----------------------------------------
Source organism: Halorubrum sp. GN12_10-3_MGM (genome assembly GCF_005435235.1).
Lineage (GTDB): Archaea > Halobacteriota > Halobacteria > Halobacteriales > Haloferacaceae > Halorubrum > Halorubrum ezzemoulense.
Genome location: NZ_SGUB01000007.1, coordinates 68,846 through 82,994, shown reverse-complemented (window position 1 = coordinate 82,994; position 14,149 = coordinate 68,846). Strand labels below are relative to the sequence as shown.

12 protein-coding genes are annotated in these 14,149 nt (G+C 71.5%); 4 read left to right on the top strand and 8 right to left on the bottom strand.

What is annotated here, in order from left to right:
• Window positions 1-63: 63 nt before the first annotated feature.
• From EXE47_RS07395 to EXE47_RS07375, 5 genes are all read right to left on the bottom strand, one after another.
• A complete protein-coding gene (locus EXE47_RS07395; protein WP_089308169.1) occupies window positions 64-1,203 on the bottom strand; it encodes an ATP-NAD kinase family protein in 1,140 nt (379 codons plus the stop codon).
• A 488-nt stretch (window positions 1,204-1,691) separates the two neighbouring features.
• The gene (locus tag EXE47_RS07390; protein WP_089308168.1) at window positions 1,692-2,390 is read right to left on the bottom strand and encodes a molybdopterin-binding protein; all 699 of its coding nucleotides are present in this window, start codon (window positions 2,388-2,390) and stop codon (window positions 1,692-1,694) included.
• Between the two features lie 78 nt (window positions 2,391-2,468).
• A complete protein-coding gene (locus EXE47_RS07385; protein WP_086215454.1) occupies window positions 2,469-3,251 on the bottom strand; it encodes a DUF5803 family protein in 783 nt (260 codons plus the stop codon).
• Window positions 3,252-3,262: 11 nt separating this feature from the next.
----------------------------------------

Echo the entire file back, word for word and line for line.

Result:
Source organism: Halorubrum sp. GN12_10-3_MGM (genome assembly GCF_005435235.1).
Lineage (GTDB): Archaea > Halobacteriota > Halobacteria > Halobacteriales > Haloferacaceae > Halorubrum > Halorubrum ezzemoulense.
Genome location: NZ_SGUB01000007.1, coordinates 68,846 through 82,994, shown reverse-complemented (window position 1 = coordinate 82,994; position 14,149 = coordinate 68,846). Strand labels below are relative to the sequence as shown.

12 protein-coding genes are annotated in these 14,149 nt (G+C 71.5%); 4 read left to right on the top strand and 8 right to left on the bottom strand.

What is annotated here, in order from left to right:
• Window positions 1-63: 63 nt before the first annotated feature.
• From EXE47_RS07395 to EXE47_RS07375, 5 genes are all read right to left on the bottom strand, one after another.
• A complete protein-coding gene (locus EXE47_RS07395; protein WP_089308169.1) occupies window positions 64-1,203 on the bottom strand; it encodes an ATP-NAD kinase family protein in 1,140 nt (379 codons plus the stop codon).
• A 488-nt stretch (window positions 1,204-1,691) separates the two neighbouring features.
• The gene (locus tag EXE47_RS07390; protein WP_089308168.1) at window positions 1,692-2,390 is read right to left on the bottom strand and encodes a molybdopterin-binding protein; all 699 of its coding nucleotides are present in this window, start codon (window positions 2,388-2,390) and stop codon (window positions 1,692-1,694) included.
• Between the two features lie 78 nt (window positions 2,391-2,468).
• A complete protein-coding gene (locus EXE47_RS07385; protein WP_086215454.1) occupies window positions 2,469-3,251 on the bottom strand; it encodes a DUF5803 family protein in 783 nt (260 codons plus the stop codon).
• Window positions 3,252-3,262: 11 nt separating this feature from the next.